Parkites venture to the bayou for Manning football camp |

Parkites venture to the bayou for Manning football camp

Christopher Kamrani, The Park Record

For four days beginning July 7, four Park City-based football players found themselves smack-dab in the middle of the Louisiana bayou working with Super Bowl-winning quarterbacks Peyton and Eli Manning.

On the campus of Nicholls State University in Thibodaux, La., David Payne and JC Pollard, both soon-to-be eighth graders and both quarterbacks, were taking notes on how to play the position at the 2011 Manning Passing Academy, a camp that specializes in coaching quarterbacks, running backs and wide receivers. They were joined by running back Konnor Anderson, who will be a sophomore at Park City High School next year, and Matthew Payne, a wide receiver who will be a junior this fall at PCHS.

Matthew and David are sons of Park City High School athletic director Doug Payne and his wife Andrea, both natives of Louisiana. Doug Payne took the trek back to the bayou with his sons and other Park City players to take in the experience.

Doug Payne said the camp was founded by Manning patriarch Archie Manning and is run by Cooper Manning, the oldest of the Manning brothers. He said younger brothers Peyton and Eli are associate directors.

"They all make it a point to go around to every group that is practicing and shake their hands," Payne said.

He estimated roughly 1,200 kids partook in the prestigious camp, which featured a 1-to-10 coach-to-player ratio.

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Payne said he stumbled across the camp a few years back and decided to investigate it more this year. He said all four Park City players were chomping at the bit to work with some of the NFL’s best quarterbacks.

Through an e-mail with The Park Record, Matthew Payne said the coaches at the camp made it the most enjoyable. His younger brother, David, agreed.

"My favorite part was working with the pros," David Payne said. "I will remember the skills they taught (me); that will make me a much better player. I was impressed with how well the camp was run."

Payne said, to his surprise, he received a phone call from a family member in Louisiana saying his son David and JC Pollard had appeared in a photo with Eli Manning accompanying a piece written by The Baton Rouge Advocate.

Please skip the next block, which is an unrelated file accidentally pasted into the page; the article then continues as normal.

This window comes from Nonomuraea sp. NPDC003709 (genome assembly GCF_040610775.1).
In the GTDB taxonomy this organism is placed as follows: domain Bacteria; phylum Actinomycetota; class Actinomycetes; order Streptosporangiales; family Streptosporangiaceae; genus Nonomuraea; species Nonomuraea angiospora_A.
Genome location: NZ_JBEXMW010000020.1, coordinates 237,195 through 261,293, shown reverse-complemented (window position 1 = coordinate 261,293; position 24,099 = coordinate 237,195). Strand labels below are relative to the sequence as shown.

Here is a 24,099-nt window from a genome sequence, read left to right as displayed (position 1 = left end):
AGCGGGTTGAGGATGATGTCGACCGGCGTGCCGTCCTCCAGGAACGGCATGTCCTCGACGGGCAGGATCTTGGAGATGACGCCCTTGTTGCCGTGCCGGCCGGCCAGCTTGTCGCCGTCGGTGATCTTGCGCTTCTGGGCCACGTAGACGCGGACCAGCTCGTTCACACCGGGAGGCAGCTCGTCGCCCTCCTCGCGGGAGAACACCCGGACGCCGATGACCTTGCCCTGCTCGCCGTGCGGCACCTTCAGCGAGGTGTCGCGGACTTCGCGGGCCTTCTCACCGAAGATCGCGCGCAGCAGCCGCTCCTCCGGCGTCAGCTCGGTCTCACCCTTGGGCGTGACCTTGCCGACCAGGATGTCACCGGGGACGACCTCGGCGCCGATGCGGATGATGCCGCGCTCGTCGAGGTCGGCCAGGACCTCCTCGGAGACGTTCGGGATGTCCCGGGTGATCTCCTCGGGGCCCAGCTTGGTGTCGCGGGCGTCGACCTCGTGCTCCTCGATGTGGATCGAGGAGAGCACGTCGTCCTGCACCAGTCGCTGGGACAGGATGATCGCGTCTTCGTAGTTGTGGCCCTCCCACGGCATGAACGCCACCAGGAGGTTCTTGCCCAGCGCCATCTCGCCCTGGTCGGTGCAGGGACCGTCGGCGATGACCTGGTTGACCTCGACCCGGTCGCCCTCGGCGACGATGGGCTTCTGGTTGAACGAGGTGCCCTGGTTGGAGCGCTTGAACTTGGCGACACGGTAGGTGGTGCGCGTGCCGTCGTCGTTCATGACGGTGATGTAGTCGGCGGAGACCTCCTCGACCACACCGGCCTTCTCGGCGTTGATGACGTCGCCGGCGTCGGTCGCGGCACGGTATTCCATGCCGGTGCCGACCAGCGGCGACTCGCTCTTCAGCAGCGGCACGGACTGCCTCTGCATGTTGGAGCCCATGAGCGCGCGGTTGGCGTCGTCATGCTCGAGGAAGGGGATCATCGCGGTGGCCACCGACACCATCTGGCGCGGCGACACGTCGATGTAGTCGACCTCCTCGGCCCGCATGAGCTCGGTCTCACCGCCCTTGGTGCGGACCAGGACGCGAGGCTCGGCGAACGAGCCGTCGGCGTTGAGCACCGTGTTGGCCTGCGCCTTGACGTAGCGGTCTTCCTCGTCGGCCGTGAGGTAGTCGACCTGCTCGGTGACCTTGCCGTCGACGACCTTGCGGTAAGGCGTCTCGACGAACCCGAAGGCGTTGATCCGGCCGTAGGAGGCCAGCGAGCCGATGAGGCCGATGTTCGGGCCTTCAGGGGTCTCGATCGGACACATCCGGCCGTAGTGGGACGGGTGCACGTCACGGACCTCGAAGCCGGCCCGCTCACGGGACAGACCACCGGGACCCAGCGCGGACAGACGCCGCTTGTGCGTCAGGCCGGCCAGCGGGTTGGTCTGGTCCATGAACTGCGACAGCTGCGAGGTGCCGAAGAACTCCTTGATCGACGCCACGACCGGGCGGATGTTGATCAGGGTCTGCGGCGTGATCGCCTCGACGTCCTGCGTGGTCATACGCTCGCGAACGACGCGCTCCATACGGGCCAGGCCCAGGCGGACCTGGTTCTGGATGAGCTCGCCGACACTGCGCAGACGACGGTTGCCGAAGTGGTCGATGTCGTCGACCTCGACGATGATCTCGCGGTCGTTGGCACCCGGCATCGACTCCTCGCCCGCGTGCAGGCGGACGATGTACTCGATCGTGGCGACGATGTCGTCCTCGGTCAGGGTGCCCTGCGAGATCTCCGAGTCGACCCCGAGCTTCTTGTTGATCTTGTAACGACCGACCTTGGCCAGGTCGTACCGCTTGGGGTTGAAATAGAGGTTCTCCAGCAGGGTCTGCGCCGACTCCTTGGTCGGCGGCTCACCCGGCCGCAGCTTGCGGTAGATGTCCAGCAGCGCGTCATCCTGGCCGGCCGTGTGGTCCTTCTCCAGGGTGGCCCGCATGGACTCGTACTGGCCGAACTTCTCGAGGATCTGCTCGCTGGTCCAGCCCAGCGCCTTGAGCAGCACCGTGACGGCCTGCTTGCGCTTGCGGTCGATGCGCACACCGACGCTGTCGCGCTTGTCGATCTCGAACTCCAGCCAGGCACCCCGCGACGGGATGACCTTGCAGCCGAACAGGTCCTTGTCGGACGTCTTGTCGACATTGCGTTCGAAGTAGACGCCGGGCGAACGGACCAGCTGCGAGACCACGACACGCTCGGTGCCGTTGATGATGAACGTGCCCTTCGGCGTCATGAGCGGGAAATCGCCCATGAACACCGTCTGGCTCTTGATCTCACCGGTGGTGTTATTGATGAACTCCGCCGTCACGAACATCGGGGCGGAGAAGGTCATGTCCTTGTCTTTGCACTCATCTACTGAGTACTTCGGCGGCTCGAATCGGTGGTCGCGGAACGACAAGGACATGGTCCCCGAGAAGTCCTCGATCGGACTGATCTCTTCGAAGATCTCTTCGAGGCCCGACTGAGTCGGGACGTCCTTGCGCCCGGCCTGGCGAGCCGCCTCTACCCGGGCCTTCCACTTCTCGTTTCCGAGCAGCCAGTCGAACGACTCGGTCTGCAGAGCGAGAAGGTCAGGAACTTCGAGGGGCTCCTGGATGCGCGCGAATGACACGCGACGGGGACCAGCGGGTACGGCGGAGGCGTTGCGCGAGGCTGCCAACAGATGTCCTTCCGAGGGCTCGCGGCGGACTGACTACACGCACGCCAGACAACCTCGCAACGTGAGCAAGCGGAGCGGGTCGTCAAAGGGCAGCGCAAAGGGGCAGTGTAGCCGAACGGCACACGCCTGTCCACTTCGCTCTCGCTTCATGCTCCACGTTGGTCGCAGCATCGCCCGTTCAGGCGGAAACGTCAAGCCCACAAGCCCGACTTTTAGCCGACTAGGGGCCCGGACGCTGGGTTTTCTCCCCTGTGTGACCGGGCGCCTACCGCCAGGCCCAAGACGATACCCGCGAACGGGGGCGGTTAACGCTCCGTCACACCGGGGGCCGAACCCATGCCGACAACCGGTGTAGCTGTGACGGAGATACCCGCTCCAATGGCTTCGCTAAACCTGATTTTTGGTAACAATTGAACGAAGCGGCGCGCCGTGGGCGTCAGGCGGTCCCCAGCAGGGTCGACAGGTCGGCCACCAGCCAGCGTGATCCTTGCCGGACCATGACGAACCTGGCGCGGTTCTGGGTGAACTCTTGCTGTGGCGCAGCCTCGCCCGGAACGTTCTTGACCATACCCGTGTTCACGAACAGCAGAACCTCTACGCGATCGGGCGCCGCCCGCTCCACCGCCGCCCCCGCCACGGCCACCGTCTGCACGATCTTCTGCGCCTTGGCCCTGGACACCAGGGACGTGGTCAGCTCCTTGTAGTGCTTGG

"They have a ton of fields at the camp and they just happened to be in the picture with Eli," he said. "We went and bought a couple copies."

Park City High School head football coach Kai Smalley said the experience that players garner from going to camps of high stature is immeasurable.

"Any time you get to go to a camp where there’s a name behind it like Manning, you’re probably going to get some good results," he said. "It’s great to be able to see them go down there and do that."

Smalley said camps such as the Manning Passing Academy help kids learn the fundamentals of the game and don’t necessarily tailor instruction toward a specific type of offensive set.

"It’s exciting for them to come back, make that long trip and hear them talk about what they did," he said. "It sounds like they went down and represented us pretty dang good."

Smalley said having youngsters go to camps like this will only help the program in the future.

"I was really excited to hear about going-to-be-eighth-graders going. That means people coming up through the younger system are taking it seriously," he said.

With the 2011 season-opener less than a month away (Aug. 19 vs. Spanish Fork), Smalley said he’s been reminding his troops of what is around the corner.

"Last Friday night, we were down at a 7-on-7 tournament in Stansbury and I told the kids we’re four weeks away from our first game. That’s the reality of it," he said. "We’ve had 50-plus guys at workouts. It’s a good show. It’s tough here, because kids are pulled in lots of different directions, but this proves they are willing to be here.

"Everybody is just getting excited to get started. I think our players are starting to realize that it’s imminent."